p.m. on Friday, December 2,1988.
Fogg on 4th
73 Beers
Fogg on the Bay
English Bay
683 Beer
Fairview Fogg
Broadway Cambie
87 Beers
Whistler Lodge
r Christmas Break Ticket Sale-i
(Dec 1,'88-Jan 3,'89)
Wednesday, November 23, '88
SUB Room 212 8:00am • 1:00pm
• Total of 10 tickets allowed, any combination
ie. 10 people, 1 night or 2 people 5 nights, etc.
• Proper ID required for each ticket holder
For more information call 228-585 J
— For other dates, tickets on sale at the AMS Box Office —
Program lessens fear of medical exam
By Tracy Monk
Rape is an inhuman crime.
And until a recent change brought
about by two B.C. women physicians, the medical treatment afterwards was considered another
blow to the victim's sense of self
respect and dignity.
In 1982, doctors Carol Herbert and Liz Whynot developed
what they call the Sexual Assault
Assessment project at Shaughnessy Hospital *^n an attempt to
humanize the provision of medical
care to victims of sexual assault."
Pelvic examination
may seem to the
patient a
continuation ofthe
sexual assault.
The program "incorporates a
roster of female family physicians
who have been trained in the sexual assault examination at workshops and by apprenticeship,"
states Herbert in a 1985 article on
the project.
Whynot says the program,
thought to be the first of its kind in
Canada, "grew out of a number of
things." She says that before the
program began, all Vancouver
rape victims wishing to press
charges were examined by a pathologist from Lion's Gate Hospital.
Pathologists are not noted for
their strength in dealing with
patients, and often go into the field
expressly to avoid dealing with
people. The pathologist at Lion's
Gate "although a very nice man"
according to Whynot, through no
fault of his own happened to be a
"very tall, forbidding-looking
man." Over time, the job simply
became too much for one person to
handle, and he chose to resign
from this work.
Because of her involvement
with several groups lobbying for
better services for victims of sexual assault, the police contacted
Dr. Whynot when the pathologist
chose to step down. Feminist
groups involved in the struggle for
better rape-victim services in the
1970's included Vancouver
Women's Health and Vancouver
Rape Relief, of which Vancouver
Center NDP candidate, Johanna
den Hertog was a key member.
With funding from the Ministry of Human Resources, Herbert
and Whynot were able to do some
training at the sexual assault
center set up in Seattle. They came
to realize that a better format for
Do It Yourself-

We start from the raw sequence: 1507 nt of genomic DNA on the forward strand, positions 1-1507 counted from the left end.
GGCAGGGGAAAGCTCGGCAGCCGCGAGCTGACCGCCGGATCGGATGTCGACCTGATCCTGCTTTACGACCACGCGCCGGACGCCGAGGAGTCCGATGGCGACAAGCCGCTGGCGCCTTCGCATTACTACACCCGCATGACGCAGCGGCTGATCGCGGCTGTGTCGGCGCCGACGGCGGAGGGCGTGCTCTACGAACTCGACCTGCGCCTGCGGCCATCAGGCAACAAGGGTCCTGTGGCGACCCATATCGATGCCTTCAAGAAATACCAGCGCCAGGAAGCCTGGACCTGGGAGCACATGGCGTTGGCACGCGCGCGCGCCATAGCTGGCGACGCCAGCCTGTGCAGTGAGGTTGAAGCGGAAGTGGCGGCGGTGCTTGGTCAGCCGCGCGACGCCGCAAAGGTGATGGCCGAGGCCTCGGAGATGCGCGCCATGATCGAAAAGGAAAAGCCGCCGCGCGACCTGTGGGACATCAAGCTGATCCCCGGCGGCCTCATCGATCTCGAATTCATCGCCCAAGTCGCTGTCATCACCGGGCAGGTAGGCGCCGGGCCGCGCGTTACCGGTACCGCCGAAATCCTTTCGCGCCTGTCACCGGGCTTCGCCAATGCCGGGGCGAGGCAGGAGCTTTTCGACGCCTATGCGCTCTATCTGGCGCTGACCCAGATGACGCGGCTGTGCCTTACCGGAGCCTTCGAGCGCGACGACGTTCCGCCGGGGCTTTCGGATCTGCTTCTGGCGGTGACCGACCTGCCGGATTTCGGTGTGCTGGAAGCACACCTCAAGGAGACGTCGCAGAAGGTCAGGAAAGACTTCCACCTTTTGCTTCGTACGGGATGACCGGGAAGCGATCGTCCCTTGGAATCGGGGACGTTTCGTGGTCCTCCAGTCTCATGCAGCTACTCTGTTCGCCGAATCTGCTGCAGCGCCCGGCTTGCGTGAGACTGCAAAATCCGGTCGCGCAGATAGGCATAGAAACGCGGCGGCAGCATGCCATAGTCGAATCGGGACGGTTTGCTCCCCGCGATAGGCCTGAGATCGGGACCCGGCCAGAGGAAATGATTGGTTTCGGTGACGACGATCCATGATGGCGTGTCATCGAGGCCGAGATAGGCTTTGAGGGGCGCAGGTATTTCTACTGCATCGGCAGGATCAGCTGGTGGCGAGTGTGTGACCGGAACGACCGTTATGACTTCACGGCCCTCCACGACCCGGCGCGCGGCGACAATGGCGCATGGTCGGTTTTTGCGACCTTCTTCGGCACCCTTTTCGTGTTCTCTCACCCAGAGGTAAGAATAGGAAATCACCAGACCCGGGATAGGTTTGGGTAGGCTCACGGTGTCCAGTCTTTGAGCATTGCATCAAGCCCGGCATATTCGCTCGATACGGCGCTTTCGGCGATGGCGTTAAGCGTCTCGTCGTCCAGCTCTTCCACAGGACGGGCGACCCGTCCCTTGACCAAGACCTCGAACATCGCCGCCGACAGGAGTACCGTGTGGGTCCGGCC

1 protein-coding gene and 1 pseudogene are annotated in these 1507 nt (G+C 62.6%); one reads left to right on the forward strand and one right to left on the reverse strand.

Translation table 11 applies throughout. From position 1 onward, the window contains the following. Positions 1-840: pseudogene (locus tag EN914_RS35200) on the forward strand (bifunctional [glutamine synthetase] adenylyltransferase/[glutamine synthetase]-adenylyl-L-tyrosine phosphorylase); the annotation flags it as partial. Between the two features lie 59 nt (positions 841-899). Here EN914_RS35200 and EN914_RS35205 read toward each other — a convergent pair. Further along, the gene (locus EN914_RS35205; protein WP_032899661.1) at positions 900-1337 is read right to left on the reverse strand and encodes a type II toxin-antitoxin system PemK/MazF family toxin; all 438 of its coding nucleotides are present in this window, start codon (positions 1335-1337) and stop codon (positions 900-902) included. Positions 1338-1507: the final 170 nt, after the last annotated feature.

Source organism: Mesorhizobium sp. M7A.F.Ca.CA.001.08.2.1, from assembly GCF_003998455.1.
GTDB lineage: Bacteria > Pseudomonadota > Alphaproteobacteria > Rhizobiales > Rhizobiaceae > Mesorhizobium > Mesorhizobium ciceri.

26 Self-Serves 54 per copy
or Leave It With Us
Student Union Building
Lower Level
Open Every Day
sexual assault in Vancouver
woul d be to organi ze a whole group
of young women physicians willing to partake in the program.
Currently, approximately 20
youngfemale physicians alternate
on the sexual assault roster.
Whynot notes theat before the
advent of this team, "hospital personnel were afraid of getting involved in rape cases."
Partially because of the emotional weightiness ofthe situation
and partially because of a fear of
having to go to court, physicians
have avoided the situation. Additionally, the RCMP provides an
elaborate rape kit to emergency
rooms which can take hours to
complete and most physicians find
According to Whynot, she and
Herbert "set out to demystify the
whole process." In Seattle, they
learned "an informal approach
which made it easier to collect
samples and was easier to teach."
Whynot feels that the service has
been of great benefit to both victims and the police.
Whynot and Herbert have
now trained many women physicians in how to approach the sexually assaulted patient and the collection of legal evidence. In her
1985 article Herbert states that
"sexually assaulted persons may
be fearful and/or reluctant to be
examined. Pelvic examination
may seem to the patient a continuation ofthe sexual assault."
With new legal definitions of
rape focussing on the issues of
violence and control rather than
sexual intercourse, the medical
approach has also changed. In
large part, historical tradition has
made the physical exam situation
in which the physician exerts control over the patient. A patient
who has been raped has had a
sense of her body being taken from
her. In this situation, it is more
important that the physical exam
not contribute more to the
patient's sense of powerlessness.
Pathologists are not
noted for their
strength in dealing
with patients
Herbert and Whynot have
tried to fulfill this need. "The
physician should give complete
explanation of the necessary examination and allow the patient to
undress until just before the examination. In some cases, the
female  patient may insert the
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speculum herself to minimize fear
and discomfort (speculum is the
duck-billed shaped instrument
which physicians insert into the
vagina to examine the cervix
which is high up in the vagina),"
Herbert's report states.
Herbert explains that the
consent forms at Shaughnessy
have been designed so that the
victim can choose exactly what she
consents to. "This form has separate consents—for examination
and treatment, for taking of medicolegal evidence, and for transferring the recommended interventions. No patient is forced to make
a police report."
"In two years, about 15 percent of patients have chosen not to
report at the time of assault—of
these, about one third chose to
report at a later time," according to
Herbert 1985 article. Whynot
notes that of all cases seen at
Shaughnessy, only 20 percent or
so end up in court.
The Shaughnessy program
has also been set up so that when
a victim arrives she can have a